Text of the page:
In a compelling performance, Bob Brader, or Little Bobby as referred to by his family, animates for the audience the story of his childhood through the upbringing of his abusive father. Bob Brader enters the stage to announce the death of his father and thereafter slips into a simple wooden chair centered in the middle of a simple wooden desk—and at this desk Brader draws the audience into his childhood through the magic of storytelling.
An autobiographical story, Bob Brader reproduces certain events of his childhood through immaculate impersonations of family members and friends, elaborate depictions of incidences that have marked his childhood, and smart lighting choices that aid in bringing his words to life. As an audience member, you will find yourself intrigued by this man’s tragically sad past. Certain anecdotes might spark questions as to their significance within the entire picture; however, seemingly insignificant events bring together a larger story by the end of ninety minutes.
Robert A. Brader, Sr., the aggressive and insulting father who inspired a profound hatred within Bob Brader whose only salvation was found in his cloying mother, hides an entirely unforeseen, shocking secret that is revealed half-way through the play. The audience discovers the secret as Bob Brader proceeds in uncovering the truth. Brader’s words compel the audience to such an extent that one might feel as though one is unearthing secrets and experiencing events as Brader makes his movements. Further, the course of the story flows elegantly with successive stories strewn together by complex links among following anecdotes.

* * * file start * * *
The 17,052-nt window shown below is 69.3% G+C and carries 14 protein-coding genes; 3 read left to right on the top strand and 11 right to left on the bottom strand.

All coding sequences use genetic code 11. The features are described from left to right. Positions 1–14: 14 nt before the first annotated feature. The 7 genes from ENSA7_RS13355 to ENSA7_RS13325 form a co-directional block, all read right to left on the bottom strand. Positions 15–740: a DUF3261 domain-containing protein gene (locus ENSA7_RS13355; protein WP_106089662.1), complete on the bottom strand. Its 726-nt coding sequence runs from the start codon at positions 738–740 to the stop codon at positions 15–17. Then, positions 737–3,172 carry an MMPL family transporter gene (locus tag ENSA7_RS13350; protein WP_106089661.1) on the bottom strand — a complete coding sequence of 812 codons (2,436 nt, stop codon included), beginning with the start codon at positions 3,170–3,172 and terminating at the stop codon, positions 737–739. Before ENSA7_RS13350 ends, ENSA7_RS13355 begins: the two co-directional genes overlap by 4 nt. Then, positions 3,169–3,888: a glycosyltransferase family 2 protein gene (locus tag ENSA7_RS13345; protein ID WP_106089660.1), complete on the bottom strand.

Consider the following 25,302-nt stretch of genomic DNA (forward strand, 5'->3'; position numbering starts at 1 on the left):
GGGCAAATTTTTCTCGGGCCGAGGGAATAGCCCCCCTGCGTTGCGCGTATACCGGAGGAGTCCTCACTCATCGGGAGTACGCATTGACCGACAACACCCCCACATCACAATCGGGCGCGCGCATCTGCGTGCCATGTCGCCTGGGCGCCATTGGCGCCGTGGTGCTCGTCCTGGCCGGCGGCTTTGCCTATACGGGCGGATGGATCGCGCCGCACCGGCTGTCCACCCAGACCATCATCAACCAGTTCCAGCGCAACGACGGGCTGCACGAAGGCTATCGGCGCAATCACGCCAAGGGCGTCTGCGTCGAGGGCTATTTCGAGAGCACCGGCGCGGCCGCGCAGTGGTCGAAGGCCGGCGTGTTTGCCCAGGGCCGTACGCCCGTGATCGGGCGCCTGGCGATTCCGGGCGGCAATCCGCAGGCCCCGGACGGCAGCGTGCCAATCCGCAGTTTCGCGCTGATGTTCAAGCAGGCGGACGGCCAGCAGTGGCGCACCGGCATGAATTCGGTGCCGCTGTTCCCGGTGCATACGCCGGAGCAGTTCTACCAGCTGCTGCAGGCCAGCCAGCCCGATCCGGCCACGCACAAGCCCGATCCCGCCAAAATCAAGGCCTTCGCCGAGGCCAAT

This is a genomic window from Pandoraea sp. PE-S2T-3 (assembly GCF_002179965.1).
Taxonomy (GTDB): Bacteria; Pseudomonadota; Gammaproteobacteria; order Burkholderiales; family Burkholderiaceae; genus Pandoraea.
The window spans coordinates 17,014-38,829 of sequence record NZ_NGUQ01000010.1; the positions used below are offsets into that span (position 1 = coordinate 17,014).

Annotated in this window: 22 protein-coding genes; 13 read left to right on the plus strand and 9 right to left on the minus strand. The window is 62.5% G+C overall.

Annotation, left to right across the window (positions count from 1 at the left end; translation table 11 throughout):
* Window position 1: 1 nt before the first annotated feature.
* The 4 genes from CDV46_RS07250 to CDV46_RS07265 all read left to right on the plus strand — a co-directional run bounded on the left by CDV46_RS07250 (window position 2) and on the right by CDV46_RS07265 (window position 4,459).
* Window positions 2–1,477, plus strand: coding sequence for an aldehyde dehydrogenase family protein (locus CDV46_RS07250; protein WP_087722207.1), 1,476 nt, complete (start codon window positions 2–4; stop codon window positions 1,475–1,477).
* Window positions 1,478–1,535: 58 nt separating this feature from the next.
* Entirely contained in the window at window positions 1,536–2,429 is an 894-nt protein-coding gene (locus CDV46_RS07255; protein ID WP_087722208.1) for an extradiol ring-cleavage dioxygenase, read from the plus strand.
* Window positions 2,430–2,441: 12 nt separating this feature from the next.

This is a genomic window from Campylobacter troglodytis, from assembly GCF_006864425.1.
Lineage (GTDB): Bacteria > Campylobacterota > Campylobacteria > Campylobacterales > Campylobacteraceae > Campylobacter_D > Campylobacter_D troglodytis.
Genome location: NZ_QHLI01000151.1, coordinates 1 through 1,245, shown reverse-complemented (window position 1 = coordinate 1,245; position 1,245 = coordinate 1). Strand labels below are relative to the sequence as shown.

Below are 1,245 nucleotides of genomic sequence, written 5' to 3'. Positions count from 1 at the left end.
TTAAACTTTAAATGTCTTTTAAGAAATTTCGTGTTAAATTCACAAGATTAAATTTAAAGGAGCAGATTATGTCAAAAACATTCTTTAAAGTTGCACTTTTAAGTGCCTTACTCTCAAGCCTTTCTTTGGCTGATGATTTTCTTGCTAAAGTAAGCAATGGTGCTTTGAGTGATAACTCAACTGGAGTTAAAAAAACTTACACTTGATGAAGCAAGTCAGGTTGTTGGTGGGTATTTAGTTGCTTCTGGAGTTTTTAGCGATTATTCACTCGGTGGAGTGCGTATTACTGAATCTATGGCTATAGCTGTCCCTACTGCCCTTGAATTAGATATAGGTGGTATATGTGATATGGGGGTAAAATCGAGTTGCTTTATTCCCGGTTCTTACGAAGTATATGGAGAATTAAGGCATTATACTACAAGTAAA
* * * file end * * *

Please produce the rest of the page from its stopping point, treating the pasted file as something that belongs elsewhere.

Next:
The final blow, however, was not half as satisfying as the majority of the play. Although
possessing a dense understanding of the nature of family whose attitudes, manners, and even behavior inevitably may wash over proceeding generations, one might find that Bob Brader’s inability to shy away from his aggressive tendencies disappointing. Despite an unsatisfying closure, Bob Brader keeps the audience at their knees with an engaging knack for storytelling adorned with smart humor and a shattering kind of sadness that will linger in the mind.
‘Spitting in the Face of the Devil’ has one more performance, Monday July 16 @ 7pm. Click here for ticket info.